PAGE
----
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Christ Loves His Bride, the Church

General Audience — December 18, 1991

St. Paul writes to the Ephesians: "Christ loved the Church and handed himself over for her" (Eph 5:25). As you can see, the analogy of married love, which was inherited from the prophets of the old covenant, reappeared in the preaching of John the Baptist. It was taken up again by Jesus and passed into the Gospels, and was proposed again by the Apostle Paul. The Baptist and the Gospels present Christ as the bridegroom; we saw this in the preceding catechesis. He is the bridegroom of the new People of God, which is the Church. From the lips of Jesus and his precursor, the analogy received from the old covenant was used to announce that the time had come for its real fulfillment. The paschal events gave it its full significance. Precisely in reference to these events, the Apostle can write in Ephesians, "Christ loved the Church and handed himself over for her." These words echo the prophets, who used this analogy in the old covenant to speak of the spousal love God had for his chosen people, Israel. There is at least an implicit reference to the application Jesus makes of it in presenting himself as this bridegroom, as it must have been said by the apostles to the first communities where the Gospels arose. There is a deepening of the saving dimension of Christ Jesus' love, which is both spousal and redemptive: "Christ handed himself over for the Church," the Apostle recalls.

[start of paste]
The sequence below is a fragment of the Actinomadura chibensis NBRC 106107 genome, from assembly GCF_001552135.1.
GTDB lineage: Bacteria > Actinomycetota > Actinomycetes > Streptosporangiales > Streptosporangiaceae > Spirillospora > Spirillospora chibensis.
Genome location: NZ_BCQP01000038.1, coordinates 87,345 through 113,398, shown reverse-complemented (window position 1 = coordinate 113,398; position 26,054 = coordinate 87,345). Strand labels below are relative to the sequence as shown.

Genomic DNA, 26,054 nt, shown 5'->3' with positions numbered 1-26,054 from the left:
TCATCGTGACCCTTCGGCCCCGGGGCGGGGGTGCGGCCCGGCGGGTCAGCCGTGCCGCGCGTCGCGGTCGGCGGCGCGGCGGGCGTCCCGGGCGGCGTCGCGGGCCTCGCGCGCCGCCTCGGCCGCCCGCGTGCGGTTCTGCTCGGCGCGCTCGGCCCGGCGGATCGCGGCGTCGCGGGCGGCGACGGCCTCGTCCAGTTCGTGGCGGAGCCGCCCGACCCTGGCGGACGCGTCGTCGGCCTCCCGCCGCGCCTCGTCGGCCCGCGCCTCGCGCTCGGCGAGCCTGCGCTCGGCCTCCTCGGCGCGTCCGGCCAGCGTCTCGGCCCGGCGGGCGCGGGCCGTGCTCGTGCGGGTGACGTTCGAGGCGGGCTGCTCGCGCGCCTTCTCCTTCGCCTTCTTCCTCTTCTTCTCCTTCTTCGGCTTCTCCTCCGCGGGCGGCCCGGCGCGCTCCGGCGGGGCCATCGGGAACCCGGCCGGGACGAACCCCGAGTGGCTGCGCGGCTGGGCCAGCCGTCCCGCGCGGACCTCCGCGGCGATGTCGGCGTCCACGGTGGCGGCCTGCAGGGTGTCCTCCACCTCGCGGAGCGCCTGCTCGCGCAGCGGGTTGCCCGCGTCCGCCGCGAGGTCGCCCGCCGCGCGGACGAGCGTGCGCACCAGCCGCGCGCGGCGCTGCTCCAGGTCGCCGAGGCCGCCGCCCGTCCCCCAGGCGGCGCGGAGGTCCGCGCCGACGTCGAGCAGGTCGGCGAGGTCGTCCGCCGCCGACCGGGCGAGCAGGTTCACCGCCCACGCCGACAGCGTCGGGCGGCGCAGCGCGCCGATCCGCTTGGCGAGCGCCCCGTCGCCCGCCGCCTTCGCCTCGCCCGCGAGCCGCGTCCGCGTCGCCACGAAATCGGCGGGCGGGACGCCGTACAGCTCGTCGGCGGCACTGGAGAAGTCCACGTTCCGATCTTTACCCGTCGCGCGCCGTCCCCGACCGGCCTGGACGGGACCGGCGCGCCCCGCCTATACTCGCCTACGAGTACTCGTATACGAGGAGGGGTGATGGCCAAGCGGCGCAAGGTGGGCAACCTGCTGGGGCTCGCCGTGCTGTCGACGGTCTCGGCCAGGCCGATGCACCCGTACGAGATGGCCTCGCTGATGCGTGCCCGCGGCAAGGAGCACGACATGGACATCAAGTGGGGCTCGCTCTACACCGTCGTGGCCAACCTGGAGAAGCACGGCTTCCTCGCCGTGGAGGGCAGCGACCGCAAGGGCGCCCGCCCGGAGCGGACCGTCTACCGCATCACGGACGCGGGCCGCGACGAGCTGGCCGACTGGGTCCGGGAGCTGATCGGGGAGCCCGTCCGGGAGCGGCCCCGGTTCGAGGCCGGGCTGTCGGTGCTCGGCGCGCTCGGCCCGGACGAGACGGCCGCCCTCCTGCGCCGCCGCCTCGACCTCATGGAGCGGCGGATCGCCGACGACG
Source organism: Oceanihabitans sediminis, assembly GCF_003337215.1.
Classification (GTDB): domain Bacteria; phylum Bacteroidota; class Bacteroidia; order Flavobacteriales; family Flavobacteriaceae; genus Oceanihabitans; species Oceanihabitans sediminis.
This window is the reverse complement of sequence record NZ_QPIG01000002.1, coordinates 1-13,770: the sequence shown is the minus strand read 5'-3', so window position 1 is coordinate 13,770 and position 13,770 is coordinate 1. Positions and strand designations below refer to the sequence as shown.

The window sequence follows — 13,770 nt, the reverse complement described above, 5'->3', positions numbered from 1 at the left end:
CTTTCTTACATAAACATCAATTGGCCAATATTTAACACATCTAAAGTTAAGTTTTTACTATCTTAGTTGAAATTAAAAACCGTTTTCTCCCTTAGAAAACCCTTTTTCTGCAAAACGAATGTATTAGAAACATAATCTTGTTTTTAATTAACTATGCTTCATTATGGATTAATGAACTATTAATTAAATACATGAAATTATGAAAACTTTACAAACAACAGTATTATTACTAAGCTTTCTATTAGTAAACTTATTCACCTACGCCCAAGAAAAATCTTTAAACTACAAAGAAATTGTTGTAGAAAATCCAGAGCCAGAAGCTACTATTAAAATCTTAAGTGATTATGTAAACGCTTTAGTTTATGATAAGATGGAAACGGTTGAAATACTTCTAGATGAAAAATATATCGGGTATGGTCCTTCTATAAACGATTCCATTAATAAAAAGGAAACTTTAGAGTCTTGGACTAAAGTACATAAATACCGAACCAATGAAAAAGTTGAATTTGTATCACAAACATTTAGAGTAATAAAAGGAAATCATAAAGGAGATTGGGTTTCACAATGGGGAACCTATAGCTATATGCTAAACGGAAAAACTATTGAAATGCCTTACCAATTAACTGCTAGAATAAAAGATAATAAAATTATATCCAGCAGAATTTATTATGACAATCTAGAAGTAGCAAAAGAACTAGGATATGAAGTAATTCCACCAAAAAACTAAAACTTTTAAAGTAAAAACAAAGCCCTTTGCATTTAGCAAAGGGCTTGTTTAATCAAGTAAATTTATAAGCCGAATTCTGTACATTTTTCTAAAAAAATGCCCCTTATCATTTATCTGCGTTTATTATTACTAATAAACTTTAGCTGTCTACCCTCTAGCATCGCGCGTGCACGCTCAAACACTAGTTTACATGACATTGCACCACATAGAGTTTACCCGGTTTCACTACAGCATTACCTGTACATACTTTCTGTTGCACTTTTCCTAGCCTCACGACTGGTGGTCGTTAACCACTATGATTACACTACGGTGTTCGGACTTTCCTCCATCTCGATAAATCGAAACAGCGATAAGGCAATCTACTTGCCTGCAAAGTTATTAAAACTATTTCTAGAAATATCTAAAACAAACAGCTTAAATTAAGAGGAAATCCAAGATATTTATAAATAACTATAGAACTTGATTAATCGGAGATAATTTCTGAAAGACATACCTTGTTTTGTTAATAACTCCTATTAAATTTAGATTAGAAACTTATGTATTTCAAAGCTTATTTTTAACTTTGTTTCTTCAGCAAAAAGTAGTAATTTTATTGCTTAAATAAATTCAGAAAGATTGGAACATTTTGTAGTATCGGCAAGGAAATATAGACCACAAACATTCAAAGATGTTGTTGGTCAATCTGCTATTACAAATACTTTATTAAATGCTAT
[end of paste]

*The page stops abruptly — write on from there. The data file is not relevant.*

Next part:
This teaching is even more evident if one considers that Ephesians directly relates Christ's spousal love for the Church to the sacrament which unites man and woman in marriage, thereby consecrating their love. We read: "Husbands, love your wives, even as Christ loved the Church and handed himself over for her to sanctify her, cleansing her by the bath of water with the word [a reference to Baptism], that he might present to himself the Church in splendor, without spot or wrinkle or any such thing, that she might be holy and without blemish" (Eph 5:25-27). A little farther on in the letter the Apostle himself emphasizes the great mystery of this marital union, because he is speaking "in reference to Christ and the Church" (Eph 5:32). The essential meaning of his discourse is that the spousal love of the Redeemer for his Church is reflected in Christian marriage and married love: a redemptive love, full of saving power, at work in the mystery of grace by which Christ shares new life with the members of his body.

This is why the Apostle, in developing his discourse, refers to the passage of Genesis which speaks of the union of man and woman: "The two shall become one flesh" (Eph 5:31; Gen 2:24). Taking his inspiration from this statement, the Apostle writes: "So husbands should love their wives as their own bodies. He who loves his wife loves himself. For no one hates his own flesh but rather nourishes and cherishes it, even as Christ does the Church" (Eph 5:28-29).

It can be said that in Paul's thought married love comes under a law of equality, which man and woman fulfill in Jesus Christ (cf. 1 Cor 7:4). However, when the Apostle observes: "The husband is head of his wife just as Christ is head of the Church, he himself the Savior of the body" (Eph 5:23), the equality, the interhuman parity, is surpassed, because theirs is an order within love. The husband's love for his wife is a participation in Christ's love for the Church. Now Christ, the Church's bridegroom, was the first to love, because he accomplished salvation (cf. Rom 5:6; 1 Jn 4:19). Therefore, he is also head of the Church, his body, which he saves, nourishes and cherishes with unspeakable love.